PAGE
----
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The cube is three dimensional so you could use the Pythagorean theorem for many dimensions $c^2 = x^2 + y^2 + z^2 $. Here $x$, $y$ and $z$ are the distances traveled in each of the directions, and $c$ is the shortest distance, which is diagonally from corner to corner (also the displacement).

$x = y = z = 3 $

$c = \sqrt ( 3^2 + 3^2 + 3^2 )$

$c = \sqrt 27 $

$c = 3 \sqrt 3 $

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The cockroach first crawls along the floor to the halfway point of one of the two edges of the floor which are not attached to the starting point. This initial distance is

$$ S_1 = \sqrt{3^2+(1.5)^2} = {3\sqrt{5}\over 2} $$

Then the cockroach crawls up the wall to the corner, from the midpoint of the edge to the endpoint. This distance is equal to the initial distance.

So the total distance travelled is $3\sqrt{5}$. To prove that this is the minimum distance path along the crawling surface, fold out the two crawling walls, and draw the straight line between the initial and final points--- this reproduces the path above.

EDIT: except the question asked for displacement, not distance, and this is a trivial application of the pythagorean theorem, and the answer is $3\sqrt{3}$.

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  • $\begingroup$ I call it the "trithagorean theorem", but that's just me :) $\endgroup$ Apr 15, 2012 at 8:24
  • $\begingroup$ I am very appreciative of the quick response, but I am still not seeing the whole picture. Using Pythagoras theorem, it appears as though the displacement will be 3 + 3√2. The diagonal resultant distance between two corners + the distance from the bottom of that corner to the top right. @Ron - I am not clear on where the value 1.5 comes into the distance calculation, perhaps this is where I am missing the full picture. $\endgroup$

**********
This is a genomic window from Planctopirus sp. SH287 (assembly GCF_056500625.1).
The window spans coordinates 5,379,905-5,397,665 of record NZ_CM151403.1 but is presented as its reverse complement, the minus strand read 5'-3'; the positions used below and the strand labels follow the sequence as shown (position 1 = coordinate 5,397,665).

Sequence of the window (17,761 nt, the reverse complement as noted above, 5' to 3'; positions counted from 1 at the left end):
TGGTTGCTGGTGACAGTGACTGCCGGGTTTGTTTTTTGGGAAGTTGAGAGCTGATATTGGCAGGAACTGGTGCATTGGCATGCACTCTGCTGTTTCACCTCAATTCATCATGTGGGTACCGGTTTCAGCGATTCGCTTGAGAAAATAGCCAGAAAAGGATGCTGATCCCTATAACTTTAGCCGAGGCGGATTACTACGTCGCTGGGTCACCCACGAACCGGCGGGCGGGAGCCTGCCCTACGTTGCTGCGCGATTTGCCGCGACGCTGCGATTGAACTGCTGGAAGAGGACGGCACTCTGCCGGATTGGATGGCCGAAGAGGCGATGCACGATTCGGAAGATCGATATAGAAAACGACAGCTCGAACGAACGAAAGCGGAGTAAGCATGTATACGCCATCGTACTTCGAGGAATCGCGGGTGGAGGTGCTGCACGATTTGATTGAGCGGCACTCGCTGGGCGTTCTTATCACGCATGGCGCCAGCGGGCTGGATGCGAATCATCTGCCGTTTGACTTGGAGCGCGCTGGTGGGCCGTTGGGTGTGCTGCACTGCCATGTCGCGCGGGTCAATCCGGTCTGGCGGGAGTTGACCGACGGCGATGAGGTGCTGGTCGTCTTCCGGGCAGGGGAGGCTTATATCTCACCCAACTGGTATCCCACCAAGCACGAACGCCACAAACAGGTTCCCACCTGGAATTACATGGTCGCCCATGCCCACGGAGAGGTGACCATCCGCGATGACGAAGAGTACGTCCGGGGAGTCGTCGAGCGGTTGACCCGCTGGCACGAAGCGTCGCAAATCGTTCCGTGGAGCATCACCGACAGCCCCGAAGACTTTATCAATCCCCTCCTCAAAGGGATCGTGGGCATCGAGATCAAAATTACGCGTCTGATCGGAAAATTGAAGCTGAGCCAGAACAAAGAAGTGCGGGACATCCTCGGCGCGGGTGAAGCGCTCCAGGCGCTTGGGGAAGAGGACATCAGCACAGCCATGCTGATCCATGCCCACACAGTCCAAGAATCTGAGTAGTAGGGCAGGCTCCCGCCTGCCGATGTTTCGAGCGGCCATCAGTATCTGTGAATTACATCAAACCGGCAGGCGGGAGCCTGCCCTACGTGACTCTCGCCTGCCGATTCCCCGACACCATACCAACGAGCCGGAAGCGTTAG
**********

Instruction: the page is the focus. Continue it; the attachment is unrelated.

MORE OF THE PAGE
– Kurt
    Apr 15, 2012 at 19:10
  • $\begingroup$ Ok, I am clear on arriving at 3√5/2. When the two panels of the cube are folded out we have a base length of 6m and a height of 3m. Then D^2 = 3^2 + 6^2, which leaves us with 3√5. Do we divide by 2 because the displacement is equal to the area under the line, which creates a triangle? Leaving me with 3√5/2, the total distance travelled, but the question is asking for displacement. However, I don't see movement in any negative vector quantity that would change the displacement, in this case, from varying to the distance travelled. $\endgroup$
    – Kurt
    Apr 15, 2012 at 19:27
  • $\begingroup$ @Kurt: Yes--- the issue with the divided by 2 is that each half-path on the individual face is this big--- the total distance travelled is $3\sqrt{5}$ as you say. The addition of displacements is vectorial, component by component, and the two individual displacements are perpendicular. I left this answer up, even though the original interpretation was totally wrong, because I imagined you were confused the same way I was. It's a trick question, and the only way to get it wrong is to misinterpret it as asking something nontrivial. I don't like these kinds of questions. They penalize thinking. $\endgroup$
    – Ron Maimon
    Apr 15, 2012 at 20:06